Alright, Seven, you got us. You promo'd this week's Lost as so incredibly shocking you couldn't even show us the footage. Well, it has its share of jaw-dropping moments (especially the last five minutes!), but mainly it just serves as a nice connection episode, ready to set us up for when the real drama hits the fan. And boy, is it about to. The storyline focuses on Sayid as he finally confronts Dogen about why he's trying to kill him. A four-star fistfight ensues—seriously, Jason Bourne, eat your heart out—which kick starts another battle of good against evil. Only this time, Sayid is the pawn. Plus, in a nice flip to the sideways world, we learn more on Sayid's family and the woman he loves. I don't want to give too much away, so let's get down to it. Relive the episode (and share your theories to some of my questions!) after the jump!
- In the alternate reality, Nadia is alive! The downside: she's married to Sayid's brother. So why aren't they together? Sayid tells her that she's too good for him, which makes me question how his past has changed. He definitely still served as an interrogator, as his brother asks him to ward off money thugs whom he owes money to. Sayid declines, but when his brother gets mysteriously mugged, he second guesses his decision (note: remember Nadia once was mugged, too). The loan men show up—they're the mercenary henchmen Martin and Omar!— and Sayid turns the tables by killing them all. Then in another twist, Sayid finds another man they were holding hostage and it's Jin. I love the crossed paths between the characters, but I'm curious to watch how Sayid and Jin will come together. Got any ideas?
- After last week's glimpse of Dogen in the sideways world, we hear more about his history. As I mentioned, he fights Sayid in the show's opening, but when he has the chance to take Sayid's life, Dogen turns him away instead while staring at a baseball. I don't know about you, but I immediately thought of Jack and his connection to his father and the Red Sox. Dogen later explains himself, saying that he once drank too much and picked his son up from baseball practice, killing him in a car accident. Jacob supposedly came to him in the hospital offering him his son's life back in exchange for working on the island, which Dogen obviously agreed to. I enjoyed this larger look into Dogen's life, but unfortunately all we get is a peek. You'll know why if you keep reading.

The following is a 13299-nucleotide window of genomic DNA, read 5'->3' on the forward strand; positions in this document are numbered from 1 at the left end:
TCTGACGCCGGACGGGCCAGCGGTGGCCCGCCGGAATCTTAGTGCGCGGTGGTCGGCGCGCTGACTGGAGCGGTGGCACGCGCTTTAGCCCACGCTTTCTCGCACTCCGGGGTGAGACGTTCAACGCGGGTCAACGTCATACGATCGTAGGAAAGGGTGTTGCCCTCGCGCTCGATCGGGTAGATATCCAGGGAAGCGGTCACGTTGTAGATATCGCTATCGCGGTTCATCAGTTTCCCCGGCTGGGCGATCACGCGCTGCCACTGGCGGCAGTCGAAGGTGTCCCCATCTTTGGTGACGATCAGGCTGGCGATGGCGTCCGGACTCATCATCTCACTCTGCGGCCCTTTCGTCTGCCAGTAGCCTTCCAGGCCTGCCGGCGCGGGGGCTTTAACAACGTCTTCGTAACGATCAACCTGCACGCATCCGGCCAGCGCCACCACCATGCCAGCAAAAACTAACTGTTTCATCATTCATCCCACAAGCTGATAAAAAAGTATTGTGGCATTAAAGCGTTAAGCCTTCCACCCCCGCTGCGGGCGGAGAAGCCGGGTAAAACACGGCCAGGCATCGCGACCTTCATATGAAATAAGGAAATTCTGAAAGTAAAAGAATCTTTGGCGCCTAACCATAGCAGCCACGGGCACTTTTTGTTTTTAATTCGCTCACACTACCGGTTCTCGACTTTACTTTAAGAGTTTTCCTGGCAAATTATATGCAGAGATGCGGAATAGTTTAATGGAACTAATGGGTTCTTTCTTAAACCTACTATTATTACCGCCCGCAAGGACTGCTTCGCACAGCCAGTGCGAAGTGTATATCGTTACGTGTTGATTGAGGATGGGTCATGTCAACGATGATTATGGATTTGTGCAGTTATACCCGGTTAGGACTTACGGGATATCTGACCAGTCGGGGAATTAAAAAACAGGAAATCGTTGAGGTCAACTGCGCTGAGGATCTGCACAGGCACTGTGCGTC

- Interesting to note: Dogen's explanation of his test for Sayid. He says that for every man there is a scale—one side's good; the other evil—and that Sayid's is tipped the wrong way. Perhaps that also plays into the scale that we saw in the cave?
- Sayid strikes a deal. Dogen sends him to kill Locke and Sayid attempts to do so, but, OMG, Locke yanks out the dagger and he's still standing. He explains the obvious: Dogen thought Locke would kill Sayid for him. Instead, Locke recruits Sayid, telling him he'll get the woman "who died in his arms" (Nadia or Shannon?) if he convinces the others to join–and if he kills Dogen. Sayid follows orders, drowning Dogen in the temple pool. Lennon walks in, exclaiming that Dogen was the only one who could save them from him (Locke, duh). Oh, then Sayid kills Lennon, too. Why do you think Dogen was the only one who could protect them? What is, er, was his role?
- With Dogen dead, Locke turns into the smoke monster, storming the temple to kill everyone. It's a bloodbath, but from the mass of bodies, Claire, Sayid and Kate emerge, along with a few others who've now changed sides. Why is Kate spared? Since her name isn't in the cave that Sawyer and Locke visited, I'm guessing she's not a "candidate"—so what does Locke want with her? And will Claire try to kill Kate for taking Aaron from her?
- Another woman that has me curious: Ilana. We know she came to the island for Jacob, but towards the end of the episode she pops out of nowhere with Ben and Frank to bring them to safety inside the temple wall, where she actually knows which hieroglyphic to choose on the door. She just knows too much! So what is her story? And for crying out loud, what do those hieroglyphs mean?! Supposedly the one on the escape door is a Shen ring, which represents eternal life and dual concepts of time.
The episode closes with Locke leading his new army of followers, as he ventures out into the jungle—no doubt looking for Jacob. It feels like we're revving up for a battle of epic-sized proportions, but till then, let's start swapping thoughts about "Sundown." I'm dying to hear your theories about Kate's involvement and Illana! Post them in the comments.